(Bloomberg) -- A Phoenix law making it illegal for businesses to discriminate on the basis of sexual orientation was upheld by an Arizona appeals court in a blow to a Christian-owned calligraphy company that sued for the right to deny wedding-related services to same-sex couples.
Brush & Nib Studio LLC must sell its hand-lettered announcements, invitations, menus and other wedding decorations to all customers or stop providing such services altogether, the Arizona Court of Appeals ruled Thursday, saying religion can’t be used as a "shield to discriminate."
Earlier this week the U.S. Supreme Court ruled in favor of a Colorado baker who declined to make a wedding cake for a gay couple, but that decision didn’t address the underlying question whether a business can refuse service to gays and lesbians on religious and artistic grounds.
Brush & Nib, which was never asked to provide services for a gay wedding but sought to preempt such a request, alleged that Phoenix’s 2013 anti-discrimination law violated the First Amendment rights of its owners. The business sued for the right to post notices, including on its website, explicitly refusing services for same-sex weddings.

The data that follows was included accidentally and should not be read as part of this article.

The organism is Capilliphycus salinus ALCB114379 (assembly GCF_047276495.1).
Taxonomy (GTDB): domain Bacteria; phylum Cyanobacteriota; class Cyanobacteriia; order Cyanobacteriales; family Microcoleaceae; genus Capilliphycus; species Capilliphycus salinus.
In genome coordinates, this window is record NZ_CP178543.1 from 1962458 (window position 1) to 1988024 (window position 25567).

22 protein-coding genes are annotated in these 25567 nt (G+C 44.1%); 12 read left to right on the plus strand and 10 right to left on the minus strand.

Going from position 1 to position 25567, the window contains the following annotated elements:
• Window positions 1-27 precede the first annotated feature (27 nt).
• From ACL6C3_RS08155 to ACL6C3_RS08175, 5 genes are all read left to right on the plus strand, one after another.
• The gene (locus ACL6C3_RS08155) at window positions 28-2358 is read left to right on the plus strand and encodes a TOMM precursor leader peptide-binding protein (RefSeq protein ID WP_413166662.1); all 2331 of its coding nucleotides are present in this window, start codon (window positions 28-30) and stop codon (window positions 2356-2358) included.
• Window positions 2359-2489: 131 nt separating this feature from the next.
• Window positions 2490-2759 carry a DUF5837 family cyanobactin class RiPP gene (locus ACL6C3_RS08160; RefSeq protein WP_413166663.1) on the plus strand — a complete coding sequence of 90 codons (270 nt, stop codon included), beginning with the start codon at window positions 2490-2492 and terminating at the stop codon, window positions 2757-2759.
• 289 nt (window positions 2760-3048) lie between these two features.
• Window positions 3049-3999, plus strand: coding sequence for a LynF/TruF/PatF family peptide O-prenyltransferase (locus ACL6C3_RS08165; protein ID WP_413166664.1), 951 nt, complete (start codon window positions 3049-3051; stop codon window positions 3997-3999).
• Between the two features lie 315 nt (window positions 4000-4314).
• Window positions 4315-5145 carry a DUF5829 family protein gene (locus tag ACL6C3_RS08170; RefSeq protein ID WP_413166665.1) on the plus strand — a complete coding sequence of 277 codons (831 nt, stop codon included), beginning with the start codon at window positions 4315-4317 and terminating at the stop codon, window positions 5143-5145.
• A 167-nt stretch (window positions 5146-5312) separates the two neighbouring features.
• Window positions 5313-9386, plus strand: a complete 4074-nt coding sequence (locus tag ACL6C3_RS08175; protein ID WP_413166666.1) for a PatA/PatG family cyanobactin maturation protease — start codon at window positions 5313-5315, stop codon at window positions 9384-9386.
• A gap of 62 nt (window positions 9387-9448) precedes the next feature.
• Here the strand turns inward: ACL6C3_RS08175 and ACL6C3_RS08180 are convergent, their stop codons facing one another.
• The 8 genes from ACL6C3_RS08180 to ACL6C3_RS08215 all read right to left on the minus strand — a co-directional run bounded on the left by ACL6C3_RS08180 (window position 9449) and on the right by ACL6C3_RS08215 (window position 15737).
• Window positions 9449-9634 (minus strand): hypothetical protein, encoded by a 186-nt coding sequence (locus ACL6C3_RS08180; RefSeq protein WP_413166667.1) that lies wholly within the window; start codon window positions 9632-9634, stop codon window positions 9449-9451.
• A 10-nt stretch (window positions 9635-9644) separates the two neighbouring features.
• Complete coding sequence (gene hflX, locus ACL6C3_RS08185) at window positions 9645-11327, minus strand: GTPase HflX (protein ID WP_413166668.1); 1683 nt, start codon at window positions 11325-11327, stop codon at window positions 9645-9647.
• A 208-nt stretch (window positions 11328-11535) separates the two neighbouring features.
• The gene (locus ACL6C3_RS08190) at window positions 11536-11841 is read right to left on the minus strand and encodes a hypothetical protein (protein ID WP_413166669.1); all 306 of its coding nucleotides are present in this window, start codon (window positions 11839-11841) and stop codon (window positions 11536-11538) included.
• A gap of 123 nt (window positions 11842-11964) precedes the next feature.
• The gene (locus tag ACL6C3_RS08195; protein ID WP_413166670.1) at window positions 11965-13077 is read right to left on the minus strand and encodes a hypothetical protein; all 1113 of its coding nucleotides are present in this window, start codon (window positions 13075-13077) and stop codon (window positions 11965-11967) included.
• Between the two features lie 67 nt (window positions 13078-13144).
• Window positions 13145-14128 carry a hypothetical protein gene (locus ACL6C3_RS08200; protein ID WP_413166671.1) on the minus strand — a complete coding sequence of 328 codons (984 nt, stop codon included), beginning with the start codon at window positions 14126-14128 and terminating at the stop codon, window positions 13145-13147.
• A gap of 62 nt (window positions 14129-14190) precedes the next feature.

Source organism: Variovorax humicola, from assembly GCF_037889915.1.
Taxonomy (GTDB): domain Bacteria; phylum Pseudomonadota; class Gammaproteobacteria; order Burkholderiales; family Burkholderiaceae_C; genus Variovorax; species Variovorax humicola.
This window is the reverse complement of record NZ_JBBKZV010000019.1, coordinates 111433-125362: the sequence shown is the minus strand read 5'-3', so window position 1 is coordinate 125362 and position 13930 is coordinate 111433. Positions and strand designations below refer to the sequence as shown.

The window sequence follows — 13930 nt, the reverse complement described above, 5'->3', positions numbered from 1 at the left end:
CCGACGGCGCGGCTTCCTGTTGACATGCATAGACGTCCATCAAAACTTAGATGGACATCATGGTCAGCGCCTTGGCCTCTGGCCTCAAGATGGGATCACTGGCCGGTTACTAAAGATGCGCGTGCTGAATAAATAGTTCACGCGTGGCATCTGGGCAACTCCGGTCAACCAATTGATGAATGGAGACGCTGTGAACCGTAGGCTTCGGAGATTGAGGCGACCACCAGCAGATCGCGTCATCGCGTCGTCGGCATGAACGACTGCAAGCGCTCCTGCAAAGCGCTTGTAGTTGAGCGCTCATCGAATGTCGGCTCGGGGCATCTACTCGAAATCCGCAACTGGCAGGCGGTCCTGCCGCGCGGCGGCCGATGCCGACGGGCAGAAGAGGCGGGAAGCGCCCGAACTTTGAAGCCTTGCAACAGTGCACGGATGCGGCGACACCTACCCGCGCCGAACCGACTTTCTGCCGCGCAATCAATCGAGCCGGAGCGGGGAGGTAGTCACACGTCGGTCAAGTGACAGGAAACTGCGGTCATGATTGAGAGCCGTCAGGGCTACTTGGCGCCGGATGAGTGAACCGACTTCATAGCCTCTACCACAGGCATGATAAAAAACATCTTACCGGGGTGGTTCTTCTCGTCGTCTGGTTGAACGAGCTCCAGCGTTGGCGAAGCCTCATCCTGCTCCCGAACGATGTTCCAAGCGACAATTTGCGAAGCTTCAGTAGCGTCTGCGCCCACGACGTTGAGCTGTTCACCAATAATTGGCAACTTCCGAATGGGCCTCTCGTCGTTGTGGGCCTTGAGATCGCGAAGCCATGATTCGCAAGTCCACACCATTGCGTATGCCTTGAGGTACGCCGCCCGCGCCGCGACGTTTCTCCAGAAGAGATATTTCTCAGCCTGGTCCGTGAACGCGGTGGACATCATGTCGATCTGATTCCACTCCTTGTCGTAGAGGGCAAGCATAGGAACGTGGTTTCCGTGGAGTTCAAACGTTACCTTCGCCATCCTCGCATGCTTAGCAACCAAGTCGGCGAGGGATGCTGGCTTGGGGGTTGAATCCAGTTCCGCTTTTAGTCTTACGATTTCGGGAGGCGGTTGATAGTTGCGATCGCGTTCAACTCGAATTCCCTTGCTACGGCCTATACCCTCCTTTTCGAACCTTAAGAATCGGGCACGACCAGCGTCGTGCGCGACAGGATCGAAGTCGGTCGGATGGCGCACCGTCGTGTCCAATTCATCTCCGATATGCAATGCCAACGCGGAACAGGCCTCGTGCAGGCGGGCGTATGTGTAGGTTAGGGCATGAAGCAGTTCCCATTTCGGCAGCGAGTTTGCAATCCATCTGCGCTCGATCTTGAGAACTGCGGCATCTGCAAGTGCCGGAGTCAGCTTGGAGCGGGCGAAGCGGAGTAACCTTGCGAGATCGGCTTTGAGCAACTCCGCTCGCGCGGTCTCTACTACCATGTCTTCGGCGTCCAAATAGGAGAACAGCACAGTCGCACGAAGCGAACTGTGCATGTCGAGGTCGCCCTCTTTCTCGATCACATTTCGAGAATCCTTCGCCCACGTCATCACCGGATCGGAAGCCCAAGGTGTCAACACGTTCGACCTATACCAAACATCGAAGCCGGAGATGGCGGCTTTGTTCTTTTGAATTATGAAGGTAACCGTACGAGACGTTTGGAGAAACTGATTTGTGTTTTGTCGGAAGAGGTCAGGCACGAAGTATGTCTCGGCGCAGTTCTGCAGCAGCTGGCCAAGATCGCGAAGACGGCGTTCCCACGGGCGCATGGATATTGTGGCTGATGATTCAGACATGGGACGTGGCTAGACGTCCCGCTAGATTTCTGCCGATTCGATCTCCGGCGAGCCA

“Artists shouldn’t be forced under threat of fines and jail time to create artwork contrary to their core convictions," Brush & Nib’s lawyer, Jonathan Scruggs of Alliance Defending Freedom, said in a statement. "The court’s decision allows the government to compel two artists who happily serve everyone to convey a message about marriage they disagree with."
The group said it will appeal to the state’s top court.
The American Civil Liberties Union, which filed a brief in the Phoenix case, said Thursday’s ruling took into account the decision in the Colorado baker case and affirmed that local ordinances can protect the LGBT community from discrimination.
“We will continue to fight the dangerous notion that businesses have a constitutional right to discriminate," ACLU attorney Joshua Block said in a statement.
©2018 Bloomberg L.P.